UK communications giant BT has teamed up with international law enforcement agency Interpol in a bid to combat cyber crime.
The new partnership, which was officially sealed yesterday at the Interpol’s Global Complex for Innovation (IGCI) in Singapore, will see BT provide the world police organisation with knowledge and unique insight garnered by its threat intelligence experts on the evolving cyber threat landscape.
Interpol hopes the new agreement will result in it being provided with vital intelligence that will allow its officers to take action against major international cyber criminals.
While BT already works closely with Interpol, and was this year one of only seven global companies that contributed resources to a major cyber crime operation run by the agency in Southeast Asia, the new agreement will expand cooperation between the two parties as they both step up their efforts to protect consumers, businesses and public sector organisations from the ever-growing threat posed by hackers.
BT is the first telecoms firm to sign such an agreement with Interpol.
Commenting on the new tie-up, Noboru Nakatani, Executive Director of the IGCI, said: “The scale and complexity of today’s cyber threat landscape means cooperation across all sectors is essential if we are to effectively combat this global phenomenon.
“Interpol’s agreement with BT is an important step in our continued efforts to ensure law enforcement worldwide has access to the information they need to combat these evolving cyber threats.”
Mark Hughes, CEO of BT Security, said: “Threat intelligence sharing between law enforcement agencies and the private sector is essential in the fight against cyber-crime, which is increasingly borderless in nature.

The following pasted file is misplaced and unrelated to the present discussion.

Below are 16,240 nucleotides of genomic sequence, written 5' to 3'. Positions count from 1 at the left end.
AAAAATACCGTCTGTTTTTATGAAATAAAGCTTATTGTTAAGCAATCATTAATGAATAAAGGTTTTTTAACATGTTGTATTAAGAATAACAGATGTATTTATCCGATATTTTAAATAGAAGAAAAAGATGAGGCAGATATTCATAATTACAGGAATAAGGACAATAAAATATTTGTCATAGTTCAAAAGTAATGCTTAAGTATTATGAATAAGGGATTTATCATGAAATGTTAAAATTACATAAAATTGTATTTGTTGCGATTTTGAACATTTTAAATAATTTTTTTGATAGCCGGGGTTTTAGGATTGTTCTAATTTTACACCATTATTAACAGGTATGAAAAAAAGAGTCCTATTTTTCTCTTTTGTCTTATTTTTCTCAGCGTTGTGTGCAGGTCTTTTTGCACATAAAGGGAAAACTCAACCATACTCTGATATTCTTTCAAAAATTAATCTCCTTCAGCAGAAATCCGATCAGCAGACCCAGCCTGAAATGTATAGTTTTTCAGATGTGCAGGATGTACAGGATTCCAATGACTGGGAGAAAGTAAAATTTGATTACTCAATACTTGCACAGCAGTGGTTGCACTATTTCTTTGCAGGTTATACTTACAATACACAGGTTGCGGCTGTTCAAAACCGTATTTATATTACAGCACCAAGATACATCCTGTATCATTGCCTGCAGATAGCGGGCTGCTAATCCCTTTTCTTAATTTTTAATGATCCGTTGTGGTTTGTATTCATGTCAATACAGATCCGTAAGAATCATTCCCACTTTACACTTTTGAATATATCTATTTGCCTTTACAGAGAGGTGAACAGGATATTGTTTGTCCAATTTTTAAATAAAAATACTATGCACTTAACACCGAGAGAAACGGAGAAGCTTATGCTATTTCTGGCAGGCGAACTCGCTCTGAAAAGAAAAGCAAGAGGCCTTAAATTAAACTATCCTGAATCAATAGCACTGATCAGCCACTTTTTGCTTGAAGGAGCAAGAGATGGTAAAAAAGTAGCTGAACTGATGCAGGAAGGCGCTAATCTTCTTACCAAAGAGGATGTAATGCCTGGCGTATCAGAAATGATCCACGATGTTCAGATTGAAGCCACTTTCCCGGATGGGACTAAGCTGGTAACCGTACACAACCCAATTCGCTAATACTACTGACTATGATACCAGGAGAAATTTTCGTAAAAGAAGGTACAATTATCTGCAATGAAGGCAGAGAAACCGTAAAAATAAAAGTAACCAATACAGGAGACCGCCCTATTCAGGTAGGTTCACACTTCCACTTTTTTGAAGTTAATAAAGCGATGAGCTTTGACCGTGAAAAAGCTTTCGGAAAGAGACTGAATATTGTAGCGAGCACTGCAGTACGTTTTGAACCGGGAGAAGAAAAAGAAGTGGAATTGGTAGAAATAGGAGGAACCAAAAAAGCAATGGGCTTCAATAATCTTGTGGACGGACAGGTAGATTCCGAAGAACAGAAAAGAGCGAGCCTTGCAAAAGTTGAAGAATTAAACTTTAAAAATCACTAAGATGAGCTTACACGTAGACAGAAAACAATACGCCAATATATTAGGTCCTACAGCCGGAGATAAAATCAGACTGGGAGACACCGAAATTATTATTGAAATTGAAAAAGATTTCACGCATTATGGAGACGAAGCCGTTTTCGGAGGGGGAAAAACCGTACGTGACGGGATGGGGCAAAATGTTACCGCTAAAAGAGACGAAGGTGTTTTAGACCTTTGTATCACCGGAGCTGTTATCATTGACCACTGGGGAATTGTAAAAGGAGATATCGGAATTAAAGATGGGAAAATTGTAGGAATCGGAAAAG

“Tackling cyber-crime therefore requires a collective, global response where the public and private sectors work hand-in-hand.
“BT’s security expertise will help Interpol to identify cyber-criminals and hold them to account, as we jointly develop our understanding of the challenges that we and other organisations face in the battle against cyber-attacks.”
The expanded cooperation between BT and Interpol comes less than a week after Europol used its latest Internet Organised Crime Threat Assessment (IOCTA) to call for governments, law enforcement agencies and private sector companies to work more closely together on efforts to thwart cyber criminals.
Europe’s law enforcement agency also warned that company employees and members of the public must be better educated on the changing nature of the cyber threat landscape, and made aware of emerging trends such as social engineering and spam botnets.
“Law enforcement and the private sector must continue to work together on threat analysis and prevention initiatives such as the No More Ransom project, to raise awareness and provide advice and free decryption tools to victims of ransomware,” the assessment concluded.